This was a busy week for Twitter. The company made major headlines at least three times — and as is often the case, the first of the three received the least attention. Twitter’s decision to update its public policies after U.S. President Donald Trump threatened North Korea deserves more scrutiny. Yes, more than the 280 character limit or even the suspension of Russia-linked accounts.
140 was a poorly chosen arbitrary number. Doubling the poorly chosen arbitrary number is just as arbitrarily a poor choice. More broadly, Twitter has been messing around with limits for years, including flip–flopping on the 140 number, so this latest test is iterative. To be clear, I don’t agree with the way Twitter is doing it, but I’m not at all shocked it is.
Soon after Facebook revealed the use political ads from Russia on its platform during the 2016 U.S. election, Congress asked Facebook, along with Google and Twitter to testify. If you want to get your message out, why wouldn’t you use Twitter in addition to Facebook? Even Russia knows you have to hit both. Twitter talking about Russian meddling is completely expected. To be clear, I’m not downplaying the significance — again, I’m just not at all shocked.
I do, however, want to underline the significance of Twitter cofounder Biz Stone’s post this week titled “Newsworthy and of Public Interest,” which of course was also tweeted by the site’s Policy account. Here is the text in full:
Some of you have been asking why we haven’t taken down the Tweet mentioned here.
We hold all accounts to the same Rules, and consider a number of factors when assessing whether Tweets violate our Rules.
Among the considerations is “newsworthiness” and whether a Tweet is of public interest.
This has long been internal policy and we’ll soon update our public-facing rules to reflect it. We need to do better on this, and will.
Twitter is committed to transparency and keeping people informed about what’s happening in the world.
We’ll continue to be guided by these fundamental principles.
This move is worse than any tweet limit change or anything Russia could have. This is exactly how you alienate your users.
The second statement is particularly problematic: “We hold all accounts to the same Rules, and consider a number of factors when assessing whether Tweets violate our Rules.”
Twitter has managed to contradict itself in the same single sentence. All accounts are treated the same, according to our rules, except when those same rules say they shouldn’t be treated the same.
I’ll come back to the third statement, but the fourth line is also worth emphasizing: “This has long been internal policy and we’ll soon update our public-facing rules to reflect it.”
Twitter has finally admitted what many have long suspected: The company has internal rules that don’t reflect its public rules.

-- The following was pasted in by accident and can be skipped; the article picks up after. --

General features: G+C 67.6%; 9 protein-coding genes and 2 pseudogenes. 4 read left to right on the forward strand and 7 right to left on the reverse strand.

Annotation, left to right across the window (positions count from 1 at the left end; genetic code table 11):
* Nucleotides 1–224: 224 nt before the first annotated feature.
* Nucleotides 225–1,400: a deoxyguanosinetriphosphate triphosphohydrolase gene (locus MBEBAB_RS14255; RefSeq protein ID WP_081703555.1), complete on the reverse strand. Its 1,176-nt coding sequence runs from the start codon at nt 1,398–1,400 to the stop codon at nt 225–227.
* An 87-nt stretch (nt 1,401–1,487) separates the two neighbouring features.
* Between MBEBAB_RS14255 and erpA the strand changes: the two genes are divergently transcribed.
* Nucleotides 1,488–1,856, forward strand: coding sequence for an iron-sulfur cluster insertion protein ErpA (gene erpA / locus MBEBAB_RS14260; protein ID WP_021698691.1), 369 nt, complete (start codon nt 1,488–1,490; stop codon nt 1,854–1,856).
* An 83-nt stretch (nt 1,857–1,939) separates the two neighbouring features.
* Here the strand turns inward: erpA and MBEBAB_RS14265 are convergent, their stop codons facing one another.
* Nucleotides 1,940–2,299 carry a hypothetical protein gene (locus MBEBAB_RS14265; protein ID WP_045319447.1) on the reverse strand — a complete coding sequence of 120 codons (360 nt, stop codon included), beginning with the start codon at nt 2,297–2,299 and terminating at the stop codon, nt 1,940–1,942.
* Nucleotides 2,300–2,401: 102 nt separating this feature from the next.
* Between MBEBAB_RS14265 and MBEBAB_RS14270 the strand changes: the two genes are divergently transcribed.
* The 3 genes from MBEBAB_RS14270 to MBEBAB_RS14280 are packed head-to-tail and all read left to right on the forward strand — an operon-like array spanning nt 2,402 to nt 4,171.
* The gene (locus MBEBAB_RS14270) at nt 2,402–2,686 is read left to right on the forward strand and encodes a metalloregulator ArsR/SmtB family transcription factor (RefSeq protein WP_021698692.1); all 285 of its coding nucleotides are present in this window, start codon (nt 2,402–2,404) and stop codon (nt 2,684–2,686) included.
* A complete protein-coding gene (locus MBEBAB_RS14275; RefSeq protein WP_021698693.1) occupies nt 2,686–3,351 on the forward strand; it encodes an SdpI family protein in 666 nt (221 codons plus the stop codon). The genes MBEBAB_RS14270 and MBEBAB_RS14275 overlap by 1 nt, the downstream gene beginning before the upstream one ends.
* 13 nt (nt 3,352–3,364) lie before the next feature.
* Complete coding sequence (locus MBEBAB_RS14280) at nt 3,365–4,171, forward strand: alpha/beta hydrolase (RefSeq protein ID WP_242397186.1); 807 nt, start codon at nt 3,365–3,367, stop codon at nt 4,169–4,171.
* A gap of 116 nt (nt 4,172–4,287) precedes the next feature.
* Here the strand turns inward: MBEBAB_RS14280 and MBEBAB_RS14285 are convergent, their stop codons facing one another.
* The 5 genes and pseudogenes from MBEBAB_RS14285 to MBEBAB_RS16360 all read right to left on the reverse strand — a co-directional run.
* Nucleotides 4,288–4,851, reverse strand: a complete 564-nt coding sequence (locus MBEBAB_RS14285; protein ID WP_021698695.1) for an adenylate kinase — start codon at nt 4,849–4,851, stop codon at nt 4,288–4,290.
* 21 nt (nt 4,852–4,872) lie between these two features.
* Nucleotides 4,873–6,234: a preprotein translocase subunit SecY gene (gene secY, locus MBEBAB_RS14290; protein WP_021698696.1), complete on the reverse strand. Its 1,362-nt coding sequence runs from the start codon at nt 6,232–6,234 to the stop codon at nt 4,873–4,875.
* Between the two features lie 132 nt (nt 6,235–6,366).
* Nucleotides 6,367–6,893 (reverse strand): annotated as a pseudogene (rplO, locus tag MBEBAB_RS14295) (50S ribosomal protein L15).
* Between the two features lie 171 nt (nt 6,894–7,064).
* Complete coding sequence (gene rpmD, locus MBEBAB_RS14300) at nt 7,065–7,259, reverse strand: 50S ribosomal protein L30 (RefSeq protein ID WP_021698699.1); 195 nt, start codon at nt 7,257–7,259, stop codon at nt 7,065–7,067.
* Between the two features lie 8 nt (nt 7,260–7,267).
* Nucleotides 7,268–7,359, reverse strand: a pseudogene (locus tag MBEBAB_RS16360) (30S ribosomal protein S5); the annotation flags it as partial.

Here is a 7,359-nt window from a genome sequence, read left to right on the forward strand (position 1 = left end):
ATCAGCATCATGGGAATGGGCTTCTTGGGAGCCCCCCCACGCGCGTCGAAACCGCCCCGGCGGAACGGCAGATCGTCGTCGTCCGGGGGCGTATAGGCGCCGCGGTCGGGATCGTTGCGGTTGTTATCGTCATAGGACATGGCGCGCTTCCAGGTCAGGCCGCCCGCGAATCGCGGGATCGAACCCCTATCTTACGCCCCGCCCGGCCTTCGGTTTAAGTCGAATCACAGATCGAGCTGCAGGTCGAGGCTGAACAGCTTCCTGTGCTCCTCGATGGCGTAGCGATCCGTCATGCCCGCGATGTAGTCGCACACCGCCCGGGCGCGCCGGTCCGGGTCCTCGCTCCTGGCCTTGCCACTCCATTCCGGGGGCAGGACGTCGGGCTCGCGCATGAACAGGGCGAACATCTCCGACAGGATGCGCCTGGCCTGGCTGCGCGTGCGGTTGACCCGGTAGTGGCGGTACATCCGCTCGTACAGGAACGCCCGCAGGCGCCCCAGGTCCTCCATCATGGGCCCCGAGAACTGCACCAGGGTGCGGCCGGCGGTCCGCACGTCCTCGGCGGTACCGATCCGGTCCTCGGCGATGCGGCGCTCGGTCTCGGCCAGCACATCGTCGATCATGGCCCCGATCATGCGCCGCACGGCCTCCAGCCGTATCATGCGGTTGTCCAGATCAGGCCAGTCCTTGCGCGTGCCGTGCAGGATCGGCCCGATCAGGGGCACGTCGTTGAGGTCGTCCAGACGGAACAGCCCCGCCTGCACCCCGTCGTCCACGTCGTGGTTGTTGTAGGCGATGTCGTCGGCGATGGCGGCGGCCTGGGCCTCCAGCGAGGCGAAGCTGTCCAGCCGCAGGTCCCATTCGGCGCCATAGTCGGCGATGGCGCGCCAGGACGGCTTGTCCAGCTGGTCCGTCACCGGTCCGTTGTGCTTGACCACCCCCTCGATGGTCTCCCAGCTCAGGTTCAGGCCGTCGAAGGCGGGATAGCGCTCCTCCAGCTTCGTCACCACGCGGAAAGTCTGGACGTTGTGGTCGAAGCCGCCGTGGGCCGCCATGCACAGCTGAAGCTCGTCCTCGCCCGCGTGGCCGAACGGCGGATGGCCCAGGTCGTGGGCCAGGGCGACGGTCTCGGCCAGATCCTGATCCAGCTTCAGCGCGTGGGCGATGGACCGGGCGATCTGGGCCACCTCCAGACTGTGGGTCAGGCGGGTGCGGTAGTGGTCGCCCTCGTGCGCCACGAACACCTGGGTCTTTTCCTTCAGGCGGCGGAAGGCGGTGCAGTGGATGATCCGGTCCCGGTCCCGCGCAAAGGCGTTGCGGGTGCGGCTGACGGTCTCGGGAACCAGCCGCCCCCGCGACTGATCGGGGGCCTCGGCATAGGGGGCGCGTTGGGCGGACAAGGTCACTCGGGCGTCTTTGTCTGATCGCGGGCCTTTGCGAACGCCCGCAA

For crying out loud. Why have public rules at all if you’re enforcing a different set of internal rules?
Instead of getting rid of these internal rules, Twitter is doubling down on them. The third statement basically says tweets that violate the platform’s rules are perfectly acceptable, as long as Twitter deems them newsworthy.
This is where Trump comes in. I understand that what the president of the United States tweets is inherently more newsworthy than what most Twitter users tweet. I can even be convinced that Trump’s tweet threatening North Korea should not be removed because its importance to the world outweighs its vileness. North Korea’s foreign minister specifically called that specific tweet a declaration of war. Twitter would be doing everyone a disservice to delete such a tweet, especially when it’s being actively discussed by world leaders.
That’s not the part that Twitter is screwing up.
Trump has broken Twitter’s rules many times: before his campaign, during the 2016 primaries and election, not to mention as president. Some of them are newsworthy, sure, but Trump often simply insults individuals just because. Twitter hasn’t enforced its rules in any of these cases. The company hasn’t hidden Trump’s tweets, deleted anything, or banned the offending account.
Twitter has always said its rules apply to all users. But Twitter doesn’t act like it, and Trump is the prime example of this.
And now, the company is arguing that the rules don’t apply to Trump. Because everything the president tweets is newsworthy.
Twitter has moved the line, but in the wrong direction. Anytime Trump tweets something that breaks its rules, the company should sit down and carefully decide what to do. Is the tweet of critical importance or is it pointlessly offensive? The decision is harder than it would be for most other accounts, but all options should be on the table.
Twitter has shown it is too cowardly to make hard decisions every time Trump tweets. So it created a loophole for him.
I’m not saying Trump should be permanently banned right off the bat. Twitter has banned accounts for short timeframes before, and only moved to ban users forever after they continued to break the rules.
Trump should be treated no differently.
ProBeat is a column in which Emil rants about whatever crosses him that week.